Field Notes
U.S. Fish & Wildlife Service
Field Notes Entry   
Chesapeake Bay Field Office Conducts Natural Channel Design Review Methodology Course
Northeast Region, October 19, 2009
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The U.S. Fish and Wildlife Service, Chesapeake Bay Field Office and Baker Engineering Inc. developed, for EPA, a protocol and training module for individuals to review stream restoration designs developed using natural channel design methodology (NCD). NCD uses geomorphic measurements from stable streams as a template for designing the restored stream. Adjustments can then be made so that the restored stream can accommodate the flow and sediment without creating excessive erosion or deposition downstream.   


Service biologists across the Nation are assessing, reviewing, designing, and implementing stream restoration projects for Service trust species on a daily basis.  This protocol provides a checklist which outlines essential tasks that must be completed to ensure restoration success.  Through the use of the checklist, Service biologists will also more effectively communicate with stream practitioners throughout the assessment and design process.  This will streamline the review process and result in greater benefits to trust species.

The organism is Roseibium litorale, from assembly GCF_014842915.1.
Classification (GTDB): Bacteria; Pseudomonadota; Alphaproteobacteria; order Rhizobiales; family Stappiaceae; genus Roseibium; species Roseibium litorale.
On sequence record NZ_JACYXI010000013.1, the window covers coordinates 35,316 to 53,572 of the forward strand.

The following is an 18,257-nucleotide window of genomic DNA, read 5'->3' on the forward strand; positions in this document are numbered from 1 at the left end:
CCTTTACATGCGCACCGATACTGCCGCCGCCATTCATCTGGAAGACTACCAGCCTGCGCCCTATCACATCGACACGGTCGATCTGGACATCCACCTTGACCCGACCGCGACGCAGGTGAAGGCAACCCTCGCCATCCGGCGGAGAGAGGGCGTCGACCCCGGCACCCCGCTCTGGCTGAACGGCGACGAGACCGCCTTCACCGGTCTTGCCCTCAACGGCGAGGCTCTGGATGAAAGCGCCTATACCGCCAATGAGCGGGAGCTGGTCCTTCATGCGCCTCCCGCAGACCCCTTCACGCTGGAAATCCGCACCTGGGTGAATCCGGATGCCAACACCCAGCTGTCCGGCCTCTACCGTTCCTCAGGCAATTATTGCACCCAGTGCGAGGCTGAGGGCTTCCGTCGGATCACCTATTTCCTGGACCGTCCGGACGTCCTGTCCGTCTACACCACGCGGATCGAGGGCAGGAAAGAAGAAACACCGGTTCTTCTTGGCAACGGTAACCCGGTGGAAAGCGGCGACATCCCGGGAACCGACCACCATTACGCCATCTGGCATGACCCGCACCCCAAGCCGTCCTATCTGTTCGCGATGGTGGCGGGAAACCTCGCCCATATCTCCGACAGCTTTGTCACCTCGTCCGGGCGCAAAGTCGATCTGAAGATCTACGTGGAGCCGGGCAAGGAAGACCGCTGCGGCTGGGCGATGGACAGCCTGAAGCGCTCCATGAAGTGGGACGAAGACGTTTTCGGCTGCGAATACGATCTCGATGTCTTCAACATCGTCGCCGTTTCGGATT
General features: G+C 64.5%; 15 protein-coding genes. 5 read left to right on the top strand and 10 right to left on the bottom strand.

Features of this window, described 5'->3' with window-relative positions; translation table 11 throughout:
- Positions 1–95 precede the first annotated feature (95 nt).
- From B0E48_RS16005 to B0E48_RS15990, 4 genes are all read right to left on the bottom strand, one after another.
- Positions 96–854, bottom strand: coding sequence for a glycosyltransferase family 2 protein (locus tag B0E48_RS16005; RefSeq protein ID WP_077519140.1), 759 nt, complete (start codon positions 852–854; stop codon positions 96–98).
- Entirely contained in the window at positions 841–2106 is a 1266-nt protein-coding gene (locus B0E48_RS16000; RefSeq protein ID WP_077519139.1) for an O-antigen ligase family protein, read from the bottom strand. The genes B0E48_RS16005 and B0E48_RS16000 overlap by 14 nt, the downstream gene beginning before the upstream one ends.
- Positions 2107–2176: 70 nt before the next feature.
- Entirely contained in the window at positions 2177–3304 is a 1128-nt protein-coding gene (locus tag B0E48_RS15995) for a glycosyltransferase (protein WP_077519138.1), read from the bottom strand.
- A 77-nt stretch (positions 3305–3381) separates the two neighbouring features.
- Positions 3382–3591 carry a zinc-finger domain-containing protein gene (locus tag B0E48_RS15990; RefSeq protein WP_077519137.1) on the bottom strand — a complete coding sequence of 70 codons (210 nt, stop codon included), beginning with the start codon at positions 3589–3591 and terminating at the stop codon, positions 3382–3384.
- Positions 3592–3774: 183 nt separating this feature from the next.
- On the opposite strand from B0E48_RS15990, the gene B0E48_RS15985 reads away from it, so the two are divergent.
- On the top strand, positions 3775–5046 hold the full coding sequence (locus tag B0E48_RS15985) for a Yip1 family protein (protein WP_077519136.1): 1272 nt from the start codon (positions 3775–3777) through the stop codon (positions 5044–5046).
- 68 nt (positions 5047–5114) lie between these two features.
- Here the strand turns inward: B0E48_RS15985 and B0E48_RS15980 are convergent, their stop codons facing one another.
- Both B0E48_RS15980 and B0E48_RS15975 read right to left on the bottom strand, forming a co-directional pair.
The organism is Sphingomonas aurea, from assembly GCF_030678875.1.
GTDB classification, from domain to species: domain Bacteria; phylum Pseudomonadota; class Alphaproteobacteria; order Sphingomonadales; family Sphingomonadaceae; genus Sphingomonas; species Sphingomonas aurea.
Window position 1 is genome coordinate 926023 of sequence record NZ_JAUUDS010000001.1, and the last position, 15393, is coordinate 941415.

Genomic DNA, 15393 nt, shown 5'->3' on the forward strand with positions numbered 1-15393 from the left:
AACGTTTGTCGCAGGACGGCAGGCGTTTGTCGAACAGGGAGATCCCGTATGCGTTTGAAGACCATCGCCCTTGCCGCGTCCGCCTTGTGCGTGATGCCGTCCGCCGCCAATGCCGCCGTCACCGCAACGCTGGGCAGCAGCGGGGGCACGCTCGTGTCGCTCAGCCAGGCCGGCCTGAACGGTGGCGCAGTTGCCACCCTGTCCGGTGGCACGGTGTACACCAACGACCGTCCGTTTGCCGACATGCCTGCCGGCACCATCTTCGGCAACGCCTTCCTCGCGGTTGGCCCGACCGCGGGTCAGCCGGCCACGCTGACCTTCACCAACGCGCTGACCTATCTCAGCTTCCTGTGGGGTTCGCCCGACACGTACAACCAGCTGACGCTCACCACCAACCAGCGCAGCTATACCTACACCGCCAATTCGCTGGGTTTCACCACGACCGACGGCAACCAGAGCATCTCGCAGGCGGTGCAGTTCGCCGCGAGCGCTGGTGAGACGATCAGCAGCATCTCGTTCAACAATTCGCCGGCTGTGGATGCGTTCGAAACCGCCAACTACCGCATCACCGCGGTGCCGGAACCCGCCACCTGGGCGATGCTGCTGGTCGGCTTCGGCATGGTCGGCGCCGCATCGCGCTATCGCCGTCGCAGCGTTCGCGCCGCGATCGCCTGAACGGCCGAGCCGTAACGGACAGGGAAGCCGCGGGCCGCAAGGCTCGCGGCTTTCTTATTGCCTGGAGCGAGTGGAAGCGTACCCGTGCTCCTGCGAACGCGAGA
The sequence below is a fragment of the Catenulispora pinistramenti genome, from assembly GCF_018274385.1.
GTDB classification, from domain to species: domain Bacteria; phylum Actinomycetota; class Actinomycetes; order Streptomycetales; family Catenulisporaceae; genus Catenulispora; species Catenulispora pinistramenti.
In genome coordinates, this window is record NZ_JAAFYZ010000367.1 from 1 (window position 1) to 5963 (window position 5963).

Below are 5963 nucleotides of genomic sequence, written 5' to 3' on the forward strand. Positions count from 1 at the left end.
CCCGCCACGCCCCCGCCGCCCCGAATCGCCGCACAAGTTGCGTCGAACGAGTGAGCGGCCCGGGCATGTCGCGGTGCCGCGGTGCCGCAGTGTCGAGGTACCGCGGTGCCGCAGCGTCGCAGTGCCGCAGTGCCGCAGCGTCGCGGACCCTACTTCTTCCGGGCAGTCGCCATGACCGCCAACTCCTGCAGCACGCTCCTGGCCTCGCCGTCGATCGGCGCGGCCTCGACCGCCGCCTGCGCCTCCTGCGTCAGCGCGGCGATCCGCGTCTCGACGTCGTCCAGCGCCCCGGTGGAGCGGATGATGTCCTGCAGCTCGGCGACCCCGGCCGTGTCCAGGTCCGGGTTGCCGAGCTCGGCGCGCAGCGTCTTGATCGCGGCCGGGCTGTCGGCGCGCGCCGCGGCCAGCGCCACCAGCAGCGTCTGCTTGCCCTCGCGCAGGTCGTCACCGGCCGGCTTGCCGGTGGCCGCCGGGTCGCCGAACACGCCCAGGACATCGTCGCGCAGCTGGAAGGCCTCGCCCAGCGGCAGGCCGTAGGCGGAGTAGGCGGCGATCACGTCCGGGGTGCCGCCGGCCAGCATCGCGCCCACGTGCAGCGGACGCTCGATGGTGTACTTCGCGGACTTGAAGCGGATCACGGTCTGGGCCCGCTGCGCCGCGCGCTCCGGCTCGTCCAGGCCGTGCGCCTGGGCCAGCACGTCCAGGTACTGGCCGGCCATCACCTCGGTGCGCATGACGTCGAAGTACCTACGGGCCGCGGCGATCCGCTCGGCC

The National Conservation Training Center (NCTC) saw the utility of this protocol and training to Service biologists and added it to their course catalog.  Staff from the Chesapeake Bay Field Office taught the class for the first time at NCTC in October 2009.  U.S. Fish and Wildlife personnel made up about 70% of the attendees, the rest were from the Department of Defense and non-governmental organizations. Topics covered included fluvial principles and processes, restoration objective, NCD methodology, stabilization techniques and monitoring. Participants learned assessment and design review through a combination of lecture, field sessions and classroom exercises. 


Such training modules are relevant to a suite of state, local and federal natural resource agencies who are regularly tasked with reviewing the merits of stream restoration, enhancement, and/or protection projects proposed to compensate for authorized impacts to streams.


For more information contact:

Richard Starr



Contact Info: Kathryn Reshetiloff, 410-573-4582, kathryn_reshetiloff@fws.gov
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